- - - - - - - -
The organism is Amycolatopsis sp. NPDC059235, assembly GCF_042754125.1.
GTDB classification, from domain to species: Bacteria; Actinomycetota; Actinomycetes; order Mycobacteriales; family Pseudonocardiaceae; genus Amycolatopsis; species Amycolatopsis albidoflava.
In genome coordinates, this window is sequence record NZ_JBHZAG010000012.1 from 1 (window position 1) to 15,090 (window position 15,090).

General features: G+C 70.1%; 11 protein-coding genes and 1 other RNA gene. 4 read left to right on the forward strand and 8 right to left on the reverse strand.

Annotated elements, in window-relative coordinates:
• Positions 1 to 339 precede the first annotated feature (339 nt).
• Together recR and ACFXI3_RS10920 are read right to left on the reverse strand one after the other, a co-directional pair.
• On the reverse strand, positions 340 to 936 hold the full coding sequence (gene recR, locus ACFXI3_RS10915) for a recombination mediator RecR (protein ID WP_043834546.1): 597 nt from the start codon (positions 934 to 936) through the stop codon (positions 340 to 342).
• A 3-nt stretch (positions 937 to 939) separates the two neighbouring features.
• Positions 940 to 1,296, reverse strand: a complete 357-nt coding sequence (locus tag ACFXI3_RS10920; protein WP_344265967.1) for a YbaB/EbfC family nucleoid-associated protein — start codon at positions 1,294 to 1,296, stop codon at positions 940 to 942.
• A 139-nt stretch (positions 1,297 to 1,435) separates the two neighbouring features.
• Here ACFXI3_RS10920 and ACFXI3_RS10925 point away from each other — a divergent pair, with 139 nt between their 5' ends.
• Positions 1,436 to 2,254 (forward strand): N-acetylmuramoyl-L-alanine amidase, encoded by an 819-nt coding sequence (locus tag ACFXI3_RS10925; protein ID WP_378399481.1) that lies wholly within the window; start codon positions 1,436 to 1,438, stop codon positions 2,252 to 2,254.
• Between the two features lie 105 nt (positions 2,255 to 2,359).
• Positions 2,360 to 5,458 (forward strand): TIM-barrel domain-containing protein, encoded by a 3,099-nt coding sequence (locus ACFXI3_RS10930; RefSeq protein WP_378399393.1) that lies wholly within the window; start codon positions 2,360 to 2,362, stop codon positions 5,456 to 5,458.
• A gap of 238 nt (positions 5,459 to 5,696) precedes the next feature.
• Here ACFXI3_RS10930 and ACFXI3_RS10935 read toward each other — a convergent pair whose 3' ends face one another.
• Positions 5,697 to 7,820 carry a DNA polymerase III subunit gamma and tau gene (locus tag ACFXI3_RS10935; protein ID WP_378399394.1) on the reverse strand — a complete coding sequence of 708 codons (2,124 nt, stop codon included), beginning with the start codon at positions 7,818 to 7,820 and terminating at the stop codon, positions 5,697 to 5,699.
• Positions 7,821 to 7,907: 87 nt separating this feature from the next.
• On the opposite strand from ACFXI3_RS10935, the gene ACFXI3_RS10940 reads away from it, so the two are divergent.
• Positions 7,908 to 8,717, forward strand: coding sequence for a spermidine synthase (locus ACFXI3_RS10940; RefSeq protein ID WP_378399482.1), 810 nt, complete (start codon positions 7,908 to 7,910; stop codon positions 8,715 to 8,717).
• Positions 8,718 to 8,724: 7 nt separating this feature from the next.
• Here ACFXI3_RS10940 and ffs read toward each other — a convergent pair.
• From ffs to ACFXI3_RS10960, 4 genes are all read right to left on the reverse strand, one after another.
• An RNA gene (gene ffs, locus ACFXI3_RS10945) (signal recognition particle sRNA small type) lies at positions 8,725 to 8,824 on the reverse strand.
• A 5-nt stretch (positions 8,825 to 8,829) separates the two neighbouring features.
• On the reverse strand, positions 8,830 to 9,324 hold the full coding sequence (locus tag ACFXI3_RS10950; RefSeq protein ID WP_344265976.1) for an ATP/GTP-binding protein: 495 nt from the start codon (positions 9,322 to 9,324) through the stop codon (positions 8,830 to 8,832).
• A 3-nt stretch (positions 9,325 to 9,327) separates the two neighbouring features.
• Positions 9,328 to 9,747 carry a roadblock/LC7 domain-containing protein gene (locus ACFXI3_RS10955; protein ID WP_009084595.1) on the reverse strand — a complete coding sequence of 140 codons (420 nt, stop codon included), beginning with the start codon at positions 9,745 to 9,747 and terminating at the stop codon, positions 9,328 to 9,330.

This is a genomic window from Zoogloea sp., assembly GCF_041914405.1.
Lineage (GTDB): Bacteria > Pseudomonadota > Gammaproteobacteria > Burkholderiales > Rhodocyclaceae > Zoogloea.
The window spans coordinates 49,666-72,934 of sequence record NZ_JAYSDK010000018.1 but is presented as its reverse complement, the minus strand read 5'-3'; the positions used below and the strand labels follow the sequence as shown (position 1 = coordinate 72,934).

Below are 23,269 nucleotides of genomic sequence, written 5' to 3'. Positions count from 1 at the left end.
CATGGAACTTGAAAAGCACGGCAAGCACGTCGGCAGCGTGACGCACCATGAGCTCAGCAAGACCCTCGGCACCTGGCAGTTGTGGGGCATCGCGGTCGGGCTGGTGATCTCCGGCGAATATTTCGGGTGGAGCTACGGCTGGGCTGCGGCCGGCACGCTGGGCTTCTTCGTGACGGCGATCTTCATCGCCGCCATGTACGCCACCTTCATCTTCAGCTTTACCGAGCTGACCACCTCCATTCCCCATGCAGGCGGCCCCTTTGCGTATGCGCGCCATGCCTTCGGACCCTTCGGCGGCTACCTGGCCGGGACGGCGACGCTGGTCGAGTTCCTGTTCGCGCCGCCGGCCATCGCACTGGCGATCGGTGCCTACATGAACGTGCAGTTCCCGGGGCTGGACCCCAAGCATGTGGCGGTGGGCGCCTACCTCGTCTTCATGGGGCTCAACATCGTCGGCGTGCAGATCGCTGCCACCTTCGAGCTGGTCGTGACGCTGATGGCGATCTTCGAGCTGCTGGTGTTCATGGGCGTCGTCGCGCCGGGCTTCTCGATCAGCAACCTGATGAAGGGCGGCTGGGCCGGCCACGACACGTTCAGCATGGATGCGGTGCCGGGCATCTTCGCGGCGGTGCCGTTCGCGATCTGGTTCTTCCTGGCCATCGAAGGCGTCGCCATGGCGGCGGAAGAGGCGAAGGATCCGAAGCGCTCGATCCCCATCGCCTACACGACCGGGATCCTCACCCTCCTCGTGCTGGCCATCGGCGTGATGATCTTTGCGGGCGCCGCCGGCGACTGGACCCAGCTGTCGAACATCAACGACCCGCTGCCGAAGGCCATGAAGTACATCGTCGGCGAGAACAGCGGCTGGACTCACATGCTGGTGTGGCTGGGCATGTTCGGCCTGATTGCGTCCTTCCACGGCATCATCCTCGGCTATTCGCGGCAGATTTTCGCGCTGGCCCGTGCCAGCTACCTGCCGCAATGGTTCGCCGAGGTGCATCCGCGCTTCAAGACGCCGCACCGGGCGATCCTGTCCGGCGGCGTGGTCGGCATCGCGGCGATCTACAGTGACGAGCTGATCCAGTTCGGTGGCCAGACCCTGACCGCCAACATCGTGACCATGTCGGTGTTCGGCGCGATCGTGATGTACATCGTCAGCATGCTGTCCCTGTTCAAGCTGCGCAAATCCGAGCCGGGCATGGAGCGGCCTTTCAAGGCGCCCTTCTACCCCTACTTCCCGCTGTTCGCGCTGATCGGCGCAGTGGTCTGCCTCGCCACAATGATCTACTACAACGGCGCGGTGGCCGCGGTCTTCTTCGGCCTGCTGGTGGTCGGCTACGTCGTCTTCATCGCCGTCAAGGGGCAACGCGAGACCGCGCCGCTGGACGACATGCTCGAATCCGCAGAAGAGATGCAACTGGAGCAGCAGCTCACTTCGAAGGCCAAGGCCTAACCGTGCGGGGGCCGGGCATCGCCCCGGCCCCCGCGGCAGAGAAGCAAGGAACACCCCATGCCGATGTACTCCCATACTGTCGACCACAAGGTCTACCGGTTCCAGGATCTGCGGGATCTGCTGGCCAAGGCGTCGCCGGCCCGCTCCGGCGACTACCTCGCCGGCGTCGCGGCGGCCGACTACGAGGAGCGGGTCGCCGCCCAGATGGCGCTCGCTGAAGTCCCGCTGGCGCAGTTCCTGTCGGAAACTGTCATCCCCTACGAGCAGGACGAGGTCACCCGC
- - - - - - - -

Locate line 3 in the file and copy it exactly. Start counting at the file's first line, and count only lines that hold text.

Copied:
In genome coordinates, this window is sequence record NZ_JBHZAG010000012.1 from 1 (window position 1) to 15,090 (window position 15,090).